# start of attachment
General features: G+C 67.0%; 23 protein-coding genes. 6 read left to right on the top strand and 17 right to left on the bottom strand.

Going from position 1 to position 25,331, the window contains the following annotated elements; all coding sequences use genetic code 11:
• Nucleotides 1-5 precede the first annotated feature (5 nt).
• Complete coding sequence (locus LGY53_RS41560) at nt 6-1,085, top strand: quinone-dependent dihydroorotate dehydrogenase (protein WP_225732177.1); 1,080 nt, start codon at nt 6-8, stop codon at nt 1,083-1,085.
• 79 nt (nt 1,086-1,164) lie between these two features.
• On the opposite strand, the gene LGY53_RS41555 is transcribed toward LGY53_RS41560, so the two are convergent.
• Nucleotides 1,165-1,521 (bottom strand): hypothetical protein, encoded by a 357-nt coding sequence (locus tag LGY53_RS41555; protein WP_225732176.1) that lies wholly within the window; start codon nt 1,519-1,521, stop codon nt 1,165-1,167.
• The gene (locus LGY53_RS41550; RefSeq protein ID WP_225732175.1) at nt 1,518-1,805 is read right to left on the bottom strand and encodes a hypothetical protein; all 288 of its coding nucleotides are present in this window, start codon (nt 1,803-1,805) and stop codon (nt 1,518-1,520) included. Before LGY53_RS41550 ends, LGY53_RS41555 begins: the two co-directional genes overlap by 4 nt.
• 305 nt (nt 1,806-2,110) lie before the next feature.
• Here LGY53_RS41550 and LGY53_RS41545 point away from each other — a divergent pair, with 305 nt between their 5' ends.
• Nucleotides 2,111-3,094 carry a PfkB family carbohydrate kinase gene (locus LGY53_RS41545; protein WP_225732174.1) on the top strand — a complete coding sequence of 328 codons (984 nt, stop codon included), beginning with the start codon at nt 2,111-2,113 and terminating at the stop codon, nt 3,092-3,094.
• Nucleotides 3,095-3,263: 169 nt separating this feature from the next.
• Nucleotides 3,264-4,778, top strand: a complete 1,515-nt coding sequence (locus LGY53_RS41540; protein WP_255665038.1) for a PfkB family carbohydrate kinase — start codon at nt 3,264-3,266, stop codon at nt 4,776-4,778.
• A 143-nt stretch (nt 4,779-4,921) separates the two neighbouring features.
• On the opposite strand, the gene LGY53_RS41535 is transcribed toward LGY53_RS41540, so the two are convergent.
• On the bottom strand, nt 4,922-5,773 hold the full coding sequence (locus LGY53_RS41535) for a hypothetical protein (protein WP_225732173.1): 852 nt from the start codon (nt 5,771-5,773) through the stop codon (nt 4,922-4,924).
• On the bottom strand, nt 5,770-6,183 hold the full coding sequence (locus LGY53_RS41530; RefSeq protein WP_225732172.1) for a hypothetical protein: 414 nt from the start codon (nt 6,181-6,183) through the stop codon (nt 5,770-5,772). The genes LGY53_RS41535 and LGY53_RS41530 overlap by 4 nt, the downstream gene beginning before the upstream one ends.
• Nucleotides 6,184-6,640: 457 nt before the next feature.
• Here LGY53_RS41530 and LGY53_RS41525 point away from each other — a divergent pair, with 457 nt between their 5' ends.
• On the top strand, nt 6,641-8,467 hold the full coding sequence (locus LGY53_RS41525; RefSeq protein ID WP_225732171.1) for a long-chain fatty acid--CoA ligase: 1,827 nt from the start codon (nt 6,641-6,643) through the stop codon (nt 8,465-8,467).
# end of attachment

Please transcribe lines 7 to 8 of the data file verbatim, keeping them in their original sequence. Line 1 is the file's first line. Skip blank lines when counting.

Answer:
• Nucleotides 1,165-1,521 (bottom strand): hypothetical protein, encoded by a 357-nt coding sequence (locus tag LGY53_RS41555; protein WP_225732176.1) that lies wholly within the window; start codon nt 1,519-1,521, stop codon nt 1,165-1,167.
• The gene (locus LGY53_RS41550; RefSeq protein ID WP_225732175.1) at nt 1,518-1,805 is read right to left on the bottom strand and encodes a hypothetical protein; all 288 of its coding nucleotides are present in this window, start codon (nt 1,803-1,805) and stop codon (nt 1,518-1,520) included. Before LGY53_RS41550 ends, LGY53_RS41555 begins: the two co-directional genes overlap by 4 nt.